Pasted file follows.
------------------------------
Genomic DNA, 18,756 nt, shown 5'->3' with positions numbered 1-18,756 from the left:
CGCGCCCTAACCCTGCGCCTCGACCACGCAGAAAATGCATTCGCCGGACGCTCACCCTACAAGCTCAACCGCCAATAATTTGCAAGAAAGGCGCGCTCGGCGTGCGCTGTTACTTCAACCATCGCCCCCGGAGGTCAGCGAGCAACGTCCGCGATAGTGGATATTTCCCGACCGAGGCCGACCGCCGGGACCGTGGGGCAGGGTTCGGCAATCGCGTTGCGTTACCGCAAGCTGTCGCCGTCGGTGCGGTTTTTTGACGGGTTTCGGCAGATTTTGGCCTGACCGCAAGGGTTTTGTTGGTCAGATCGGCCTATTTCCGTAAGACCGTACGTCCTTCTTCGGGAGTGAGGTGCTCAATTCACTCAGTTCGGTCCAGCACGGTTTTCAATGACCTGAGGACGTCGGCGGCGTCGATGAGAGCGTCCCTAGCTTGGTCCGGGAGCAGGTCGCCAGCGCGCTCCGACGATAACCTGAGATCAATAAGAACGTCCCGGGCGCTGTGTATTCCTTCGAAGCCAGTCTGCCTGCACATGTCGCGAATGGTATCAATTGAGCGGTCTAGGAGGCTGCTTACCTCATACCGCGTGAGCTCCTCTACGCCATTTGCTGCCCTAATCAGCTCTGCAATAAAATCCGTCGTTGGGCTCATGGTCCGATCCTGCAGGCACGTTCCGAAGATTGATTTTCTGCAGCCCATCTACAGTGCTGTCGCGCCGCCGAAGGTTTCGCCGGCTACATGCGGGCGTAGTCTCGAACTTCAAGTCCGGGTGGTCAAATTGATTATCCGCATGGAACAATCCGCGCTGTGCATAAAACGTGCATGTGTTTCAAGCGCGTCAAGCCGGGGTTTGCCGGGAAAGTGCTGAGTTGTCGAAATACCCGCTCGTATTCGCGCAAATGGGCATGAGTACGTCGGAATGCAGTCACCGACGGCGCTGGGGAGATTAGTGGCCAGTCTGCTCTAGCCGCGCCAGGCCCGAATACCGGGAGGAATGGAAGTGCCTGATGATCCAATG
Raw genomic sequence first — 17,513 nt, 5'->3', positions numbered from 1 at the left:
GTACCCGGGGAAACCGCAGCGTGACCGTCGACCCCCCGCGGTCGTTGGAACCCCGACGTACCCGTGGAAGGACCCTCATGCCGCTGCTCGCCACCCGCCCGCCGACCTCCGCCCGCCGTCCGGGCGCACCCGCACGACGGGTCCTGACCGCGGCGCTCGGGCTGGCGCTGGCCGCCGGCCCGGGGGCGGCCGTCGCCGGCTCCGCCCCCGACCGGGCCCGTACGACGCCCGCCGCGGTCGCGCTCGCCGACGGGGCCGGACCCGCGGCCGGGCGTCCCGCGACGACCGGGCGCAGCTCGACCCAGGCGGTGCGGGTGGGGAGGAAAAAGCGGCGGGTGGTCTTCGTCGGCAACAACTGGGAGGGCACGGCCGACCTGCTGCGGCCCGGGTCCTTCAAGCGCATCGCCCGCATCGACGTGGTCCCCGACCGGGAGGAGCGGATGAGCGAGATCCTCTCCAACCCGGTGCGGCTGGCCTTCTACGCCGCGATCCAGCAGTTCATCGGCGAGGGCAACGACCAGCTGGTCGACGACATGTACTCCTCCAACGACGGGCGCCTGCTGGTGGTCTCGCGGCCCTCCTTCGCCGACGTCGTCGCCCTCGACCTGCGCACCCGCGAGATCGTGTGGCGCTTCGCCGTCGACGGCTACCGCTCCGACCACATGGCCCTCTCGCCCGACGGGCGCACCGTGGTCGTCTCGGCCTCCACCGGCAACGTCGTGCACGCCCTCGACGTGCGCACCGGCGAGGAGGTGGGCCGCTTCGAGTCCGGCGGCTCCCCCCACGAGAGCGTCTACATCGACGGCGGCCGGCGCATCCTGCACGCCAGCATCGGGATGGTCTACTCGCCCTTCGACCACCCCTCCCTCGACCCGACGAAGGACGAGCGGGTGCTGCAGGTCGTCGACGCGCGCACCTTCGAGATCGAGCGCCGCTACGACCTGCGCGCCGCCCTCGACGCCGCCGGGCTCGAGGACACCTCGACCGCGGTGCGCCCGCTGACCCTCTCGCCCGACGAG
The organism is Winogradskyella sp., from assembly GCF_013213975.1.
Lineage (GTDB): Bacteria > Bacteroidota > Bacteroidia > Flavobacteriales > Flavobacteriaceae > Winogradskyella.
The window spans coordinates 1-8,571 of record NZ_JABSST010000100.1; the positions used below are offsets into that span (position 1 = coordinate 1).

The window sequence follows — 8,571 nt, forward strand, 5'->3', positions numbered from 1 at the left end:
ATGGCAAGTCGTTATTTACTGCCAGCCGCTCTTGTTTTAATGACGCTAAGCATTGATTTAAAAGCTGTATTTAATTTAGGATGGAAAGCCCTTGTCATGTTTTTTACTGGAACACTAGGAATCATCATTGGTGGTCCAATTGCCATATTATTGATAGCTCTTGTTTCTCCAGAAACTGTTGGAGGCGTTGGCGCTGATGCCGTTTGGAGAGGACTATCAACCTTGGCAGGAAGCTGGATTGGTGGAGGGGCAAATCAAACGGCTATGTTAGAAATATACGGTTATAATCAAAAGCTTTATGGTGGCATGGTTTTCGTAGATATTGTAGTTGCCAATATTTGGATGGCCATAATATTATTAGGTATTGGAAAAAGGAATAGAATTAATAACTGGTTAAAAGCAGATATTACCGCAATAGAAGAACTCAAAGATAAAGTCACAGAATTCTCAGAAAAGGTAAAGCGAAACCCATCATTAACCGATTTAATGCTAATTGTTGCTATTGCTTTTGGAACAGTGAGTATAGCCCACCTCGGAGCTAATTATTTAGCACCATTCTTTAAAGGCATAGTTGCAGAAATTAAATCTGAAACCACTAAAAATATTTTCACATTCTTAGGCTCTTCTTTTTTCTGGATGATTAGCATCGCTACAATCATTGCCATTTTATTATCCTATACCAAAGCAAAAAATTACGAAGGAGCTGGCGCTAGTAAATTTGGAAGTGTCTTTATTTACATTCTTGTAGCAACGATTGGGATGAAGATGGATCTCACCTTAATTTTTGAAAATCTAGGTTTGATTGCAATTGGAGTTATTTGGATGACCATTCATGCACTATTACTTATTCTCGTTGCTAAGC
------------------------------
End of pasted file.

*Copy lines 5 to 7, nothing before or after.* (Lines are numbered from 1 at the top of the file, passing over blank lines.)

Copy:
The organism is Winogradskyella sp., from assembly GCF_013213975.1.
Lineage (GTDB): Bacteria > Bacteroidota > Bacteroidia > Flavobacteriales > Flavobacteriaceae > Winogradskyella.
The window spans coordinates 1-8,571 of record NZ_JABSST010000100.1; the positions used below are offsets into that span (position 1 = coordinate 1).